Filing 32

ORDER (1) Affirming the Bankruptcy Court's Order Granting Defendant's Motion for Sanctions; (2) Vacating the Bankruptcy Court's Order Establishing Nature and Amount of Sanctions Against Plaintiff Ted Ayoub and Plaintiff's Counsel Norton T. Gappy; and (3) Remanding for Further Proceedings. Signed by District Judge Matthew F. Leitman. (HMon)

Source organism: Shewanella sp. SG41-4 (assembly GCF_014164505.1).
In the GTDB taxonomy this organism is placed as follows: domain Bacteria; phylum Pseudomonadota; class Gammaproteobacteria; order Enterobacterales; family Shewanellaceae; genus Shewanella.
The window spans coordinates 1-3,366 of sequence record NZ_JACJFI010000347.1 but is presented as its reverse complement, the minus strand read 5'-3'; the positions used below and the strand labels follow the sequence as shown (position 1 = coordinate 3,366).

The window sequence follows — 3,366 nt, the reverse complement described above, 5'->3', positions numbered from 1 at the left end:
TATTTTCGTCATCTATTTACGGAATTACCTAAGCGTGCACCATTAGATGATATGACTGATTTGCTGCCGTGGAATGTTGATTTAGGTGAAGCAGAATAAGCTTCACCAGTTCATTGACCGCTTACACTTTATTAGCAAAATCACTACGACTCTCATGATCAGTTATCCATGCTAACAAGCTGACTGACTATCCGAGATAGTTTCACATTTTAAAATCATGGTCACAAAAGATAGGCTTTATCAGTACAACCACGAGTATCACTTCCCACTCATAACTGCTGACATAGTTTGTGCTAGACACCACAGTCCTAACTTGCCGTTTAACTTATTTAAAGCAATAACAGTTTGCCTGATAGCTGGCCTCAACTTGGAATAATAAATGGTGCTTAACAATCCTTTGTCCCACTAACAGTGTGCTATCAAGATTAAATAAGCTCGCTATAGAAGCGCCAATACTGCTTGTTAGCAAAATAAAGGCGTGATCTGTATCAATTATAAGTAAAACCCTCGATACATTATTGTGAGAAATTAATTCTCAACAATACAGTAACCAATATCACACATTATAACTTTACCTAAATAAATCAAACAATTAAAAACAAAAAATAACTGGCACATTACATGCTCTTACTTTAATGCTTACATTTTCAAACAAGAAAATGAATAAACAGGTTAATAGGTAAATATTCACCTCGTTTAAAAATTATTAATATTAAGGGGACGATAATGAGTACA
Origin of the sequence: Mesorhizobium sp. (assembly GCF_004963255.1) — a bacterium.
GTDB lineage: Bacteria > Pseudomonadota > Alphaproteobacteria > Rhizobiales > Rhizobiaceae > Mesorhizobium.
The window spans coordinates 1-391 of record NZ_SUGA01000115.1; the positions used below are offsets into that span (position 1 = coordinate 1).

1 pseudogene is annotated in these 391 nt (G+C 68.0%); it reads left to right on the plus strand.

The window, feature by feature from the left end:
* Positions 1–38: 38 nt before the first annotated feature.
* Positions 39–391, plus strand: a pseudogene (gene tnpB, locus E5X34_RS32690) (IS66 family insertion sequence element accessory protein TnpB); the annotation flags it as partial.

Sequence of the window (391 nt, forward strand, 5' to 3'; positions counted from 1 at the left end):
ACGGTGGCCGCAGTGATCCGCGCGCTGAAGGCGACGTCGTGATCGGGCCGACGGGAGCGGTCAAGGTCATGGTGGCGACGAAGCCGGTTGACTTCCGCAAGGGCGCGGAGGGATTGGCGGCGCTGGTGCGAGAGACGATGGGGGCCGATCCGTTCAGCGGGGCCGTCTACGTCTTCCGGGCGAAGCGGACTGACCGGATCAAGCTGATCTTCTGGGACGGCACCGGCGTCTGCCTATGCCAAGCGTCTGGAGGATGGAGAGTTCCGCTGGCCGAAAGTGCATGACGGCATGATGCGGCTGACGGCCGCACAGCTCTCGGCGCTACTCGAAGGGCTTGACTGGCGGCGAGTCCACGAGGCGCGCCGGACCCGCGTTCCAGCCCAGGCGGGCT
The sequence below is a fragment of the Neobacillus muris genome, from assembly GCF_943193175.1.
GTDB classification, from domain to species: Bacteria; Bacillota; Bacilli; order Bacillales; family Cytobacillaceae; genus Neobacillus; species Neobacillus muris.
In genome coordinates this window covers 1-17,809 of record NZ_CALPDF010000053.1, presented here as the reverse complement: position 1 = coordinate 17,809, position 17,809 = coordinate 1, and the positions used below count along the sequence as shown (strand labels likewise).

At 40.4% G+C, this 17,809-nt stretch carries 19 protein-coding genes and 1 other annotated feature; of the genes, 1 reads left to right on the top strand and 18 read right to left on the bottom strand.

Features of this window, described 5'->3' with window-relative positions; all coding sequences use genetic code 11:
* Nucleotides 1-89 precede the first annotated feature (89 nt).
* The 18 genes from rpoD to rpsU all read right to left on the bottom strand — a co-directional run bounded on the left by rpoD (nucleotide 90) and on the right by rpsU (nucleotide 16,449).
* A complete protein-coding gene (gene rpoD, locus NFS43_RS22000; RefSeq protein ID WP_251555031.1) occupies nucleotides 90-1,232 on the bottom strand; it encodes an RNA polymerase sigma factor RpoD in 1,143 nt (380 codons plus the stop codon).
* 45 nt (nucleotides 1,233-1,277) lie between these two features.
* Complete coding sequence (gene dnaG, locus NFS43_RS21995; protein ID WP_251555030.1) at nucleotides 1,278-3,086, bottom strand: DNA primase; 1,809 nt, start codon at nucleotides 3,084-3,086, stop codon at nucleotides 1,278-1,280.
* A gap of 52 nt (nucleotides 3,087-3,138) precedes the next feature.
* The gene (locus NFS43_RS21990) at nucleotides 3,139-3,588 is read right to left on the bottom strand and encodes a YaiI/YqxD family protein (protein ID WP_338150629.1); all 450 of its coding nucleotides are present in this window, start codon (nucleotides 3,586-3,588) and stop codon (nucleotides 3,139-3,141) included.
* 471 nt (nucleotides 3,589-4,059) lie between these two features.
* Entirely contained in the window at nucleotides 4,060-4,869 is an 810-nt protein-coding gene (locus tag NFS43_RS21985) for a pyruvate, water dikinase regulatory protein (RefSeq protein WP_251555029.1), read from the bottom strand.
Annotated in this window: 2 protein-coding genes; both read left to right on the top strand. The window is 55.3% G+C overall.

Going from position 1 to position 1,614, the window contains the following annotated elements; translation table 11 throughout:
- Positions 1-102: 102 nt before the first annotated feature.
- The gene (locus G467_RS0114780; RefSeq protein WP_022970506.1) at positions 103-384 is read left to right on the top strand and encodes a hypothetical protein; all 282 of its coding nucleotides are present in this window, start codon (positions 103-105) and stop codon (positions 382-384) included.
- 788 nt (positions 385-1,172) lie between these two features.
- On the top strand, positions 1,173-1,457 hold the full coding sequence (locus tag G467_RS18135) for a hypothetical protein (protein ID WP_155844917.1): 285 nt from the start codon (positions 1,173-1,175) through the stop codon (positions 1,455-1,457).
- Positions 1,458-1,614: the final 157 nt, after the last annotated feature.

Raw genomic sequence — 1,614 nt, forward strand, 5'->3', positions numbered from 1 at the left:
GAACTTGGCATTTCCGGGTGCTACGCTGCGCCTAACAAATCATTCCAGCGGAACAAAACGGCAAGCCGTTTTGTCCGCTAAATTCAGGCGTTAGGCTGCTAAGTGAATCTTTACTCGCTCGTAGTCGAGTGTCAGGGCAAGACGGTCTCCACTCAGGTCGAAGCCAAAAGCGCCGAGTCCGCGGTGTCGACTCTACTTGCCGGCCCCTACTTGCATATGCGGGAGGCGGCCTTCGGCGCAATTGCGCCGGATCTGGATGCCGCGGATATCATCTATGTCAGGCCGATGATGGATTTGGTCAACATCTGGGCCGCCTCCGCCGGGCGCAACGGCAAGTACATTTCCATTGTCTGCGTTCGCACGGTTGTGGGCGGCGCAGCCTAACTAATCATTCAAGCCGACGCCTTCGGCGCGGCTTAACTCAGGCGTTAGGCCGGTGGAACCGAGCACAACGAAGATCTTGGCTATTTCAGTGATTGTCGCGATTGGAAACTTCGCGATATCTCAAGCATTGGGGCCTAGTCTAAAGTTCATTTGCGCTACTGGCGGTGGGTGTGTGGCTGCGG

Download PDF